In this case, the book contained no other instances of "impugnity", but two of "impunity", suggesting a typesetter's (perhaps eggcorn-influenced) slip of the fingers as the cause.

(I was interested to learn that  "impugnance" and "impugnation" do have whatever form of existence is granted to letter-sequences that can be found in the OED, though I'm pretty sure that I've never encountered either one. They're glossed as "The action of attacking or assaulting (a person); esp. spiritual assault, temptation", or "The action of impugning (an opinion, etc.); calling in question, disputing; impugnment".)


  1. Neil said,

    February 9, 2011 @ 10:19 am

    The best thing about this is the thought of how puce in the face it will have sent the Telegraph's prescriptive-in-chief Simon Heffer

  2. Ian Preston said,

    February 9, 2011 @ 10:19 am

    Either way, it's impressive to see bomb-diffusing in the newspaper with the highest circulation among broadsheets in the UK.

    Simon Heffer will be delighted.

  3. dw said,

    February 9, 2011 @ 11:14 am

    Either way, it's impressive to see bomb-diffusing in the newspaper with the highest circulation among broadsheets in the UK.

    My sense is that homophony between "defuse" and "diffuse" is more likely in England than the US. This would be found in, for example, old-fashioned RP accents where the happY vowel is realized [ɪ].

  4. Dick Margulis said,

    February 9, 2011 @ 11:21 am

    There is a longstanding axiom among academic types that the word as printed is exactly what the writer intended to be printed. This is a convenient simplifying assumption, because scholars can all follow the same rule and avoid spending a lot of time investigating meaningless minutiae. However, it ignores the real-world messiness of getting thoughts into published form, a very noisy process that involves many hands and many not always infallibly attentive brains.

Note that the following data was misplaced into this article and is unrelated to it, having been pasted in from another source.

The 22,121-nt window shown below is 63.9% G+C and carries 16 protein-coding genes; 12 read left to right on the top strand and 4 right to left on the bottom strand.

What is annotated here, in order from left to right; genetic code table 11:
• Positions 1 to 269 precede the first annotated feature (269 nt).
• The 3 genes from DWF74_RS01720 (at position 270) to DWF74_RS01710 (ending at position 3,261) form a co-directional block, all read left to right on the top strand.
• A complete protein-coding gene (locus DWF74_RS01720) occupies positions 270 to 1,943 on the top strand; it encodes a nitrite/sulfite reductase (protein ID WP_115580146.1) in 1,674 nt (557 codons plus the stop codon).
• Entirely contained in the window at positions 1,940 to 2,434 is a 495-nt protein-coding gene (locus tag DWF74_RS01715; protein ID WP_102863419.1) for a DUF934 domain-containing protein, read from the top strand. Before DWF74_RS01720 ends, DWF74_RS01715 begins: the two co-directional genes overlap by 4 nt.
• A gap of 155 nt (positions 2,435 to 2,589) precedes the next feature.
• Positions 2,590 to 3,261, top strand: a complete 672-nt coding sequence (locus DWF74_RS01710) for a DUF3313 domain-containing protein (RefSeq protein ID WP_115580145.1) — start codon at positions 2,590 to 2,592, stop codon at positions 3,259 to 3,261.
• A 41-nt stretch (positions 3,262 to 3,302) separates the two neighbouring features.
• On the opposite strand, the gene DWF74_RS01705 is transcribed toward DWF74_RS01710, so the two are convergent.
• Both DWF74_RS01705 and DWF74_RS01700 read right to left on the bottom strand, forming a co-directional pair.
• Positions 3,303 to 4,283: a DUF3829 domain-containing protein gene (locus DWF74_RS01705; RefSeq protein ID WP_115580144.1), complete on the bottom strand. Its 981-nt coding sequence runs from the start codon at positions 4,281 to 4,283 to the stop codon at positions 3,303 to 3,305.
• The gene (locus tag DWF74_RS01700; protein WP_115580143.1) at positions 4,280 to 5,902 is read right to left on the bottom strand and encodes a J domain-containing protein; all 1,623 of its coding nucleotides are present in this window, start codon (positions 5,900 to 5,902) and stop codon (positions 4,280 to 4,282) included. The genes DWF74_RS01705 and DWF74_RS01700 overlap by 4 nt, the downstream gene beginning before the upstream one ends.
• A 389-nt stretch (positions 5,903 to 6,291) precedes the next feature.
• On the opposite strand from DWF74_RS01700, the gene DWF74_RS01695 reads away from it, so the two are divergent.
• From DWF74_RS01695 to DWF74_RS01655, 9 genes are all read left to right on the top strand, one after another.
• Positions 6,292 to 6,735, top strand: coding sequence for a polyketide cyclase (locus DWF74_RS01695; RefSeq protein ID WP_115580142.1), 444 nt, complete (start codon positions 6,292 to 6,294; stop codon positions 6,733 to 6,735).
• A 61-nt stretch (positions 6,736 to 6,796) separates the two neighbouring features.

On the one hand, it's the error production that's interesting (and that seems to be the main theme of this post and many others), because it provides insight into the way the brain works. On the other hand, it always makes me uncomfortable when a specific error is ascribed to a specific individual.

    Yes, formally, Mamet, Goffman, and the others quotes are responsible for what gets printed under their bylines. But I have no confidence that the cited eggcorns or other errors were produced by the authors they are ascribed to.

    [(myl) Since the cited edition of Interaction Ritual has just one "impugnity" and two "impunity", and Goffman's others works have only "impunity", I suggested treated the cited example as a typesetter's slip. But the cited Mamet work has five "impugnity" and no "impunity", and "impugnity" occurs in another of his works as well, so I'm more inclined to think that the spelling is the author's in that case.]

  5. Steve Kass said,

    February 9, 2011 @ 11:30 am

    The suffix -ity, unlike -ance or -ment, doesn‘t make sense after a verb stem, and I couldn‘t find any examples with etymology verb+-[I]TY suffix in the OED (at least not beginning with a, b, or c).

    [(myl) Good point. As I would have recalled if I'd been paying attention, -ity generally attaches to adjectives, as in sublime/sublimity. Of course, the adjective impune is so rare as to be essentially non-existent, which helps explain (but doesn't excuse) my lapse.

    The OED does note that -ity has gone through some periods of morphological promiscuity:

    Hence such formations as egoity, with playful or pedantic nonce-words of English formation, as between-ity, coxcomb-ity, cuppe-ity, table-ity, threadbar-ity, woman-ity (after humani-ty), youthfull-ity.

    but verb stems are not listed among its hook-ups.]

    Whether or not the eggcorn theory explains the initial act of misspelling impunity as impugnity, it likely explains why some writers and editors fail to catch and correct this misspelling. Presumably impugnity would not be a homophone of impunity (cf. oppugnant, impugnation); it would surprise me if anyone who wrote impugnity would have intended /ɪm.ˈpʌg.nə.tɪ/.

  6. Ellen K. said,

    February 9, 2011 @ 11:33 am

    It's perhaps worth noting, for those like me who didn't know it, that diffuse as a verb, unlike the adjective, is pronounced with a voiced s (z sound), same as difuse. Or so the dictionary tells me. Thus making the two verbs homophones or close. I don't know that I've ever come across that as a verb.

    [(myl) Also use/use, excuse/excuse, abuse/abuse, house/house, and refuse/refuse (if you consider those to be the noun and verb versions of the same word). The set used to be larger, apparently.]